Intel demonstrated technology today that is designed to provide greater protection for computers from malware and other threats by taking advantage of features built into the processor.
Intel today showed off McAfee DeepSafe at the Intel Developer Forum, providing the first official glimpse into how the company plans to integrate the technology and expertise it got from the $7.68 billion acquisition of McAfee it announcedand completed earlier this year.
The technology sits below the operating system level and allows McAfee to develop what Intel calls "hardware-assisted" security products. The aim is to easily detect and block attacks, including stealthy advanced persistent threats, which can make their way past traditional antivirus and other security software and which often have rootkits that are embedded into the operating system.
For example, McAfee researchers have been able to stop a previously unknown rootkit called Agony from infecting a system in real time, Intel said.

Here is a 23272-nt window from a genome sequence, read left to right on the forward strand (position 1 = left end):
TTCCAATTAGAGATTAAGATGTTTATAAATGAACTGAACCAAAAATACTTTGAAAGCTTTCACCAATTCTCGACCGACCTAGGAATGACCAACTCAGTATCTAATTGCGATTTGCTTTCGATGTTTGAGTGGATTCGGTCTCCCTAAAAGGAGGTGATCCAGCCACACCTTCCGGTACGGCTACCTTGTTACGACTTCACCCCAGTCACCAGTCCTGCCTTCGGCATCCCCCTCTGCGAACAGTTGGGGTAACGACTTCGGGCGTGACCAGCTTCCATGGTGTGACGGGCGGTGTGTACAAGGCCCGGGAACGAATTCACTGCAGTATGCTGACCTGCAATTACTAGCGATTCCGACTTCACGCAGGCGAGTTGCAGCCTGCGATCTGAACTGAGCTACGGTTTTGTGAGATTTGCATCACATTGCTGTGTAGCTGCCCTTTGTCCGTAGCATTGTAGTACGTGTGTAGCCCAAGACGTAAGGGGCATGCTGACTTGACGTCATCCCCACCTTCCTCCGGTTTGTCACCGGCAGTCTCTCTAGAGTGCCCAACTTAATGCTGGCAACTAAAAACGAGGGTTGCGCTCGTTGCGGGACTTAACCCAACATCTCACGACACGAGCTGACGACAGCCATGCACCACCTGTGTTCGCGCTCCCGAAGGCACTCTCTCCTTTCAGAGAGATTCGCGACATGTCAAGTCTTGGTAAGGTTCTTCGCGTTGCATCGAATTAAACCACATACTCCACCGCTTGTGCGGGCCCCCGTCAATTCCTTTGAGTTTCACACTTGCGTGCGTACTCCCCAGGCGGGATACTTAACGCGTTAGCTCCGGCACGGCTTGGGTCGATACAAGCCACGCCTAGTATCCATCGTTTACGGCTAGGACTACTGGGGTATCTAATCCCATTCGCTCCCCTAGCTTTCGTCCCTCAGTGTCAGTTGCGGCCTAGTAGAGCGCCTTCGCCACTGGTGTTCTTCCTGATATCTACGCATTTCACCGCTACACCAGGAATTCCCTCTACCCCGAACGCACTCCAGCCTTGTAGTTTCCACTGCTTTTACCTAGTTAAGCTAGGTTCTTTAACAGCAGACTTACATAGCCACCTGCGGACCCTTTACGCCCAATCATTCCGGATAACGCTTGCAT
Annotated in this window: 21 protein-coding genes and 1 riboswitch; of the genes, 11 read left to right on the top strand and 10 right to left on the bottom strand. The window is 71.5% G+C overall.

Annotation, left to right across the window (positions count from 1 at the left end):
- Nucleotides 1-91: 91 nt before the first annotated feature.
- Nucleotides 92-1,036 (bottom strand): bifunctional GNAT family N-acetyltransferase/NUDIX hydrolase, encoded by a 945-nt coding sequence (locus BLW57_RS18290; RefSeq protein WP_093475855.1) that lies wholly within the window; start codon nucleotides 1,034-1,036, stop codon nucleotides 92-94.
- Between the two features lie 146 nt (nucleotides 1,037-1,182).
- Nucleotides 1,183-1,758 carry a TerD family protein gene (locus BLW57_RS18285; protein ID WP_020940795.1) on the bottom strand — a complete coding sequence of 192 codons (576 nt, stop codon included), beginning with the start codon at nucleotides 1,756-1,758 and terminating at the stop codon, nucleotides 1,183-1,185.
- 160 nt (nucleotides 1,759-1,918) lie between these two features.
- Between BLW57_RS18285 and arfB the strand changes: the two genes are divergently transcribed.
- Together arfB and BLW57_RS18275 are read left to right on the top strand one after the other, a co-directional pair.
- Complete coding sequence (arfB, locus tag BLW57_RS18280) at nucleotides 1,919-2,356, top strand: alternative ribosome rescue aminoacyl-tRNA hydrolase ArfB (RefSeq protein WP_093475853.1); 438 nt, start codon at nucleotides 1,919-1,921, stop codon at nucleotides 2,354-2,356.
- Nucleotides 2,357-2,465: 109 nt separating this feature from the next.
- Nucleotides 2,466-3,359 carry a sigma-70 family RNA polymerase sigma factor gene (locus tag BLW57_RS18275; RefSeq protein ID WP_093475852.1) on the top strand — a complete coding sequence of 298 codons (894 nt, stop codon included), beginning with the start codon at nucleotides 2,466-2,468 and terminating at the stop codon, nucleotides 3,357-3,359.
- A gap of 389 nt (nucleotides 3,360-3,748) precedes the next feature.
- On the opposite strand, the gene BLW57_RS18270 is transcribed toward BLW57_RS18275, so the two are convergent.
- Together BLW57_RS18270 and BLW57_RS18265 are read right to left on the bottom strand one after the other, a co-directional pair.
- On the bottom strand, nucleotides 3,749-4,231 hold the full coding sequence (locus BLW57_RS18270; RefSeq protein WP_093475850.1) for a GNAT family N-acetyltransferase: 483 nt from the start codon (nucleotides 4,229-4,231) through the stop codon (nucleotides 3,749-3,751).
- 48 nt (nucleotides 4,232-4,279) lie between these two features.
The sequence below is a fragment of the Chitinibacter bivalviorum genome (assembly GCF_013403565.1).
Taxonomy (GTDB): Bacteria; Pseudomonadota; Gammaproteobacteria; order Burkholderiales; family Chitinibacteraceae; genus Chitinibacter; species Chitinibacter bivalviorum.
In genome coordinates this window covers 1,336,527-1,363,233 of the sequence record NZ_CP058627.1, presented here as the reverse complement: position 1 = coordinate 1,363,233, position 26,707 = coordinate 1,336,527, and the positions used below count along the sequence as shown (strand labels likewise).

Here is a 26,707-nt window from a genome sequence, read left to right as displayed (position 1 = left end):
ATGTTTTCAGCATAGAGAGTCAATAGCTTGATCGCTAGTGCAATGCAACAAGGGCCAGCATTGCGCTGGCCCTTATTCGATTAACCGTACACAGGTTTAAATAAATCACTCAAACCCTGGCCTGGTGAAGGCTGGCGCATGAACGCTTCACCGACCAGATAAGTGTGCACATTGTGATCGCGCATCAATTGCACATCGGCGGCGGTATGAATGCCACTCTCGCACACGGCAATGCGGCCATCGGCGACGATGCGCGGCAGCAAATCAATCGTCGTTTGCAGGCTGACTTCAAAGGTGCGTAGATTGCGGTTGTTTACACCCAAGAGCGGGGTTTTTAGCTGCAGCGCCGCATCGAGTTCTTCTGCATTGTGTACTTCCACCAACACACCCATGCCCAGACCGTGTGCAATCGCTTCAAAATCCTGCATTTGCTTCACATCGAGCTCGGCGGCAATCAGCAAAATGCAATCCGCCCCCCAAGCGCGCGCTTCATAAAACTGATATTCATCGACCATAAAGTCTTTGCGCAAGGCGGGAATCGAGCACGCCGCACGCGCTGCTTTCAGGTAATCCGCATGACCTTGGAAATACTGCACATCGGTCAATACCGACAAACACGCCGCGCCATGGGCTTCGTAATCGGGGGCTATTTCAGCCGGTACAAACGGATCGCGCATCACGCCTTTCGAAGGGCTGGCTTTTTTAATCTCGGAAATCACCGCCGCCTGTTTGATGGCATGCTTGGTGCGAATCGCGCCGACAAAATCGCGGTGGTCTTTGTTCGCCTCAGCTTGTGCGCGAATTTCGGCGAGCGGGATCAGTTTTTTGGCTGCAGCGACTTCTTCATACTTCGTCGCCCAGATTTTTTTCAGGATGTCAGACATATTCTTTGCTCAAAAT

"Security threats are moving down (into the computer system) to the point where they create a malicious program that users click on, but it's also infecting the operating system, the virtualization layer, and even software layers below that," Vimal Solanki, senior vice president of corporate strategy at Intel, told CNET.
"When you operate below the operating system level you get a unique advantage point," he said. "You can monitor how the operating system is behaving and if there are any threats attempting to infect the OS itself."
Solanki said he could not provide further technical details at this time, but said products employing the DeepSafe technology are expected later this year.